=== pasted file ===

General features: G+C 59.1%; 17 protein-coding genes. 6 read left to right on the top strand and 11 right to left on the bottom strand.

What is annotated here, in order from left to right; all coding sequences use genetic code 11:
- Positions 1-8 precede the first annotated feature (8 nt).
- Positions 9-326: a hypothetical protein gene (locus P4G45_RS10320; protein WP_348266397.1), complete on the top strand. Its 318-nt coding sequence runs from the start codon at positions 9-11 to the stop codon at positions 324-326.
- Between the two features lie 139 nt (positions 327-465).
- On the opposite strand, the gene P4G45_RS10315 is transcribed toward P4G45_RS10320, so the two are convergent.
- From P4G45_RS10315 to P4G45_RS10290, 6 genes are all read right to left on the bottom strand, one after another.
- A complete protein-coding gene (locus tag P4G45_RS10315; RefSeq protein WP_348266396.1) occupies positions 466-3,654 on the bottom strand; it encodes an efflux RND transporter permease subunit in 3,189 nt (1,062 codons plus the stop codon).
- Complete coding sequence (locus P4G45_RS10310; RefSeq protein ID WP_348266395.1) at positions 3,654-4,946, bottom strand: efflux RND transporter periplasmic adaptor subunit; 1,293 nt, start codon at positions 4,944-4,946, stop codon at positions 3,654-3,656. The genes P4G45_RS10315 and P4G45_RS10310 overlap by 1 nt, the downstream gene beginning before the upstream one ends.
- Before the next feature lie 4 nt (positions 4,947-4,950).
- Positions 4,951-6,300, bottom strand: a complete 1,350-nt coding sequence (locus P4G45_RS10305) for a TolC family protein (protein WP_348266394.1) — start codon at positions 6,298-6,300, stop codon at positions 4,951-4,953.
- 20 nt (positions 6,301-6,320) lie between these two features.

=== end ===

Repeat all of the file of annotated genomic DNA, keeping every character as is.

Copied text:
General features: G+C 59.1%; 17 protein-coding genes. 6 read left to right on the top strand and 11 right to left on the bottom strand.

What is annotated here, in order from left to right; all coding sequences use genetic code 11:
- Positions 1-8 precede the first annotated feature (8 nt).
- Positions 9-326: a hypothetical protein gene (locus P4G45_RS10320; protein WP_348266397.1), complete on the top strand. Its 318-nt coding sequence runs from the start codon at positions 9-11 to the stop codon at positions 324-326.
- Between the two features lie 139 nt (positions 327-465).
- On the opposite strand, the gene P4G45_RS10315 is transcribed toward P4G45_RS10320, so the two are convergent.
- From P4G45_RS10315 to P4G45_RS10290, 6 genes are all read right to left on the bottom strand, one after another.
- A complete protein-coding gene (locus tag P4G45_RS10315; RefSeq protein WP_348266396.1) occupies positions 466-3,654 on the bottom strand; it encodes an efflux RND transporter permease subunit in 3,189 nt (1,062 codons plus the stop codon).
- Complete coding sequence (locus P4G45_RS10310; RefSeq protein ID WP_348266395.1) at positions 3,654-4,946, bottom strand: efflux RND transporter periplasmic adaptor subunit; 1,293 nt, start codon at positions 4,944-4,946, stop codon at positions 3,654-3,656. The genes P4G45_RS10315 and P4G45_RS10310 overlap by 1 nt, the downstream gene beginning before the upstream one ends.
- Before the next feature lie 4 nt (positions 4,947-4,950).
- Positions 4,951-6,300, bottom strand: a complete 1,350-nt coding sequence (locus P4G45_RS10305) for a TolC family protein (protein WP_348266394.1) — start codon at positions 6,298-6,300, stop codon at positions 4,951-4,953.
- 20 nt (positions 6,301-6,320) lie between these two features.